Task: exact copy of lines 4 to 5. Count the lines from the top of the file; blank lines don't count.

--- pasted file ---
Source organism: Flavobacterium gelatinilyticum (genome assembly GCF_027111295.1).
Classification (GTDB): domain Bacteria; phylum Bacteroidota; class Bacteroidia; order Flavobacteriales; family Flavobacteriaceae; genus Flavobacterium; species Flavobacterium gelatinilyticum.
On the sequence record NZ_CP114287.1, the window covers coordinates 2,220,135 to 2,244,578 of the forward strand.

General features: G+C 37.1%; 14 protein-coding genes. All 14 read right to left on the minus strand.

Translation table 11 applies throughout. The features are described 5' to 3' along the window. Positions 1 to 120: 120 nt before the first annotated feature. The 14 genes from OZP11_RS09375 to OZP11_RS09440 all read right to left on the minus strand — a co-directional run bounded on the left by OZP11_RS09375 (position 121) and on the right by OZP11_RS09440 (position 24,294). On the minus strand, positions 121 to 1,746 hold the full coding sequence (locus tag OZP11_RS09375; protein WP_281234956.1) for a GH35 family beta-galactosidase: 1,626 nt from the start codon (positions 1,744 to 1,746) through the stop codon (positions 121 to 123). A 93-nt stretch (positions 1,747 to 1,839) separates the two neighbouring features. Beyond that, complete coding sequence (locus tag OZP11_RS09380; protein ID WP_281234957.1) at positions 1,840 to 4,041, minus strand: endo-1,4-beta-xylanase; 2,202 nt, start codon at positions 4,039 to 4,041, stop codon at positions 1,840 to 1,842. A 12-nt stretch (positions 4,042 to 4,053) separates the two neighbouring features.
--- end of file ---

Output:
General features: G+C 37.1%; 14 protein-coding genes. All 14 read right to left on the minus strand.

Translation table 11 applies throughout. The features are described 5' to 3' along the window. Positions 1 to 120: 120 nt before the first annotated feature. The 14 genes from OZP11_RS09375 to OZP11_RS09440 all read right to left on the minus strand — a co-directional run bounded on the left by OZP11_RS09375 (position 121) and on the right by OZP11_RS09440 (position 24,294). On the minus strand, positions 121 to 1,746 hold the full coding sequence (locus tag OZP11_RS09375; protein WP_281234956.1) for a GH35 family beta-galactosidase: 1,626 nt from the start codon (positions 1,744 to 1,746) through the stop codon (positions 121 to 123). A 93-nt stretch (positions 1,747 to 1,839) separates the two neighbouring features. Beyond that, complete coding sequence (locus tag OZP11_RS09380; protein ID WP_281234957.1) at positions 1,840 to 4,041, minus strand: endo-1,4-beta-xylanase; 2,202 nt, start codon at positions 4,039 to 4,041, stop codon at positions 1,840 to 1,842. A 12-nt stretch (positions 4,042 to 4,053) separates the two neighbouring features.